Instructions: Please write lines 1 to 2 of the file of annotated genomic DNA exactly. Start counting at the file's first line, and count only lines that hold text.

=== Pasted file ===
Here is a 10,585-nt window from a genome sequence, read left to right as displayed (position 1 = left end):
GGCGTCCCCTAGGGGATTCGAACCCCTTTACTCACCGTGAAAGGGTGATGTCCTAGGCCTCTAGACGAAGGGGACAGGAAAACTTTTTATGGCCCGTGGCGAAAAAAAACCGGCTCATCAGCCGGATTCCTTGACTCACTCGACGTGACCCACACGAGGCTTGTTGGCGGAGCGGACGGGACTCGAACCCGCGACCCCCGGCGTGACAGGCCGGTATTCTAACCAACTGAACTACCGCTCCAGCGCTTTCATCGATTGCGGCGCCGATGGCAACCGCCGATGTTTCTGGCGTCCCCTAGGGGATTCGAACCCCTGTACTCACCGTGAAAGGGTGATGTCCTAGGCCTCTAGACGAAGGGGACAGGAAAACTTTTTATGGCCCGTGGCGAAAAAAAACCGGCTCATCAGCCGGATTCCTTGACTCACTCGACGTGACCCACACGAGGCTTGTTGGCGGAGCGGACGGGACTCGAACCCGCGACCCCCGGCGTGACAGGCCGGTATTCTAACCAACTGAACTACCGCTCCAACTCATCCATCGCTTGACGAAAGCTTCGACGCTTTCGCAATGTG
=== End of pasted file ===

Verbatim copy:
Here is a 10,585-nt window from a genome sequence, read left to right as displayed (position 1 = left end):
GGCGTCCCCTAGGGGATTCGAACCCCTTTACTCACCGTGAAAGGGTGATGTCCTAGGCCTCTAGACGAAGGGGACAGGAAAACTTTTTATGGCCCGTGGCGAAAAAAAACCGGCTCATCAGCCGGATTCCTTGACTCACTCGACGTGACCCACACGAGGCTTGTTGGCGGAGCGGACGGGACTCGAACCCGCGACCCCCGGCGTGACAGGCCGGTATTCTAACCAACTGAACTACCGCTCCAGCGCTTTCATCGATTGCGGCGCCGATGGCAACCGCCGATGTTTCTGGCGTCCCCTAGGGGATTCGAACCCCTGTACTCACCGTGAAAGGGTGATGTCCTAGGCCTCTAGACGAAGGGGACAGGAAAACTTTTTATGGCCCGTGGCGAAAAAAAACCGGCTCATCAGCCGGATTCCTTGACTCACTCGACGTGACCCACACGAGGCTTGTTGGCGGAGCGGACGGGACTCGAACCCGCGACCCCCGGCGTGACAGGCCGGTATTCTAACCAACTGAACTACCGCTCCAACTCATCCATCGCTTGACGAAAGCTTCGACGCTTTCGCAATGTG